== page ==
970 F.2d 401 (7th Cir. 1992), 91-2679, United States v. Church
|Citation:||970 F.2d 401|
|Party Name:||UNITED STATES of America, Plaintiff-Appellee, v. Jimmy Lee CHURCH, Defendant-Appellant.|
|Case Date:||August 12, 1992|
|Court:||United States Courts of Appeals, Court of Appeals for the Seventh Circuit|
Argued Feb. 19, 1992.
David H. Miller, Asst. U.S. Atty. (argued), Office of the U.S. Atty., Fort Wayne, Ind., for plaintiff-appellee.
Frank J. Gray (argued), Beckman, Lawson, Sandler, Snyder & Federoff, Fort Wayne, Ind., James P. Casey, Bowers, Harrison, Kent & Miller, Evansville, Ind., James S. Stephenson, Kenneth Collier-Magar, Stephenson & Kurnik, Indianapolis, Ind., and Francis H. Lueken, Ferdinand, Ind., for defendants-appellants.
Before BAUER, Chief Judge, CUMMINGS, Circuit Judge, and VAN SICKLE, Senior District Judge. [*]
BRUCE M. VAN SICKLE, Senior District Judge.
Jimmy Lee Church and two co-defendants, Joe Surry and Andre Spence, were indicted on various drug and firearm charges. Following a joint trial, Church was convicted of the following: (1) Count Three--conspiracy to distribute more than
five grams of cocaine base, crack, in violation of 21 U.S.C. §§ 846 and 841(a)(1); (2) Count Four--possession with intent to distribute more than five grams of cocaine base, crack, in violation of 21 U.S.C. § 841(a)(1); (3) Count Five--opening or maintaining a place at 3618 S. Barr Street, Fort Wayne, Indiana, for the purpose of distributing cocaine base, crack, in violation of 21 U.S.C. § 856(a)(1); (4) Count Six--opening or maintaining a place at 530 E. Leith Street, Fort Wayne, Indiana, for the purpose of distributing cocaine base, crack, in violation of 21 U.S.C. § 856(a)(1); and (5) Count Seven--conspiracy to open or maintain a place at 244 E. Suttenfield Street, Fort Wayne, Indiana, for the purpose of distributing cocaine base, crack, in violation of 21 U.S.C. §§ 846 and 856(a)(1). Thereafter, Church was sentenced to a total of 108 months imprisonment. On appeal, Church contends that the district court erred in: (1) denying his motion to suppress, (2) denying his motion for judgment of acquittal, (3) failing to merge two counts, (4) refusing to give an instruction, and (5) failing to make certain evidentiary rulings. We affirm.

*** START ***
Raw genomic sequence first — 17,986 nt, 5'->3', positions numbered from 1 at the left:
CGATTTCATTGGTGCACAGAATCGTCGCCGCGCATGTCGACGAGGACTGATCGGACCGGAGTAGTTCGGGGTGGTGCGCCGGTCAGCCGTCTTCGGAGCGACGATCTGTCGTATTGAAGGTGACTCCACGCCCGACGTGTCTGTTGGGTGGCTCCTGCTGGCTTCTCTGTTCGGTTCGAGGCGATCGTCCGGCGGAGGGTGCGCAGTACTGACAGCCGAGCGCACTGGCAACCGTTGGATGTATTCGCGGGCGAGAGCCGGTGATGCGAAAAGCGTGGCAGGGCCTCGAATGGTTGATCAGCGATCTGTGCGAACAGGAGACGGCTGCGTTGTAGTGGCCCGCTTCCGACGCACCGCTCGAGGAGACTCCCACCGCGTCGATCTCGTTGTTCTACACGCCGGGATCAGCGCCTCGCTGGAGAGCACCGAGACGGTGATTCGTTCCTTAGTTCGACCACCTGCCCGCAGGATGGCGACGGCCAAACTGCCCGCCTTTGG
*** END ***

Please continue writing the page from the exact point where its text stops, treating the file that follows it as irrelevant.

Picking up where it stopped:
During the fall of 1990, the police in Allen County, Indiana conducted an undercover narcotics investigation. Special Agent Cronin of the Bureau of Alcohol, Tobacco and Firearms was assigned to the Allen County Drug Task Force to investigate illegal narcotics distribution cases where firearms were used. As part of the investigation, a confidential informant made a number of drug buys. The confidential informant observed Church and Surry selling crack from 3618 S. Barr Street. The confidential informant also purchased crack from Church at the Barr Street address. Subsequently, Church moved to 530 E. Leith Street. The confidential informant then purchased crack from Church at the Leith Street address. Finally, the confidential informant purchased crack from Spence at 244 E. Suttenfield Street.
As a result of the investigation, Agent Cronin prepared affidavits for the issuance of three arrest warrants and two search warrants. On December 5, 1990, a magistrate authorized the issuance of the warrants and police S.W.A.T. teams executed the search warrants at 530 E. Leith Street and 244 E. Suttenfield Street. At the Leith Street address, the police, after announcing their presence, came through the front door with a battering ram. Church and Spence were at this address. The police ordered Church to drop to the floor and placed plastic handcuffs (flex cuffs) on him. The police then read Church his Miranda rights twice. Church complained that the flex cuffs were too tight and so they were cut off. Agent Cronin then questioned Church for approximately twenty minutes during which time Church made incriminating statements.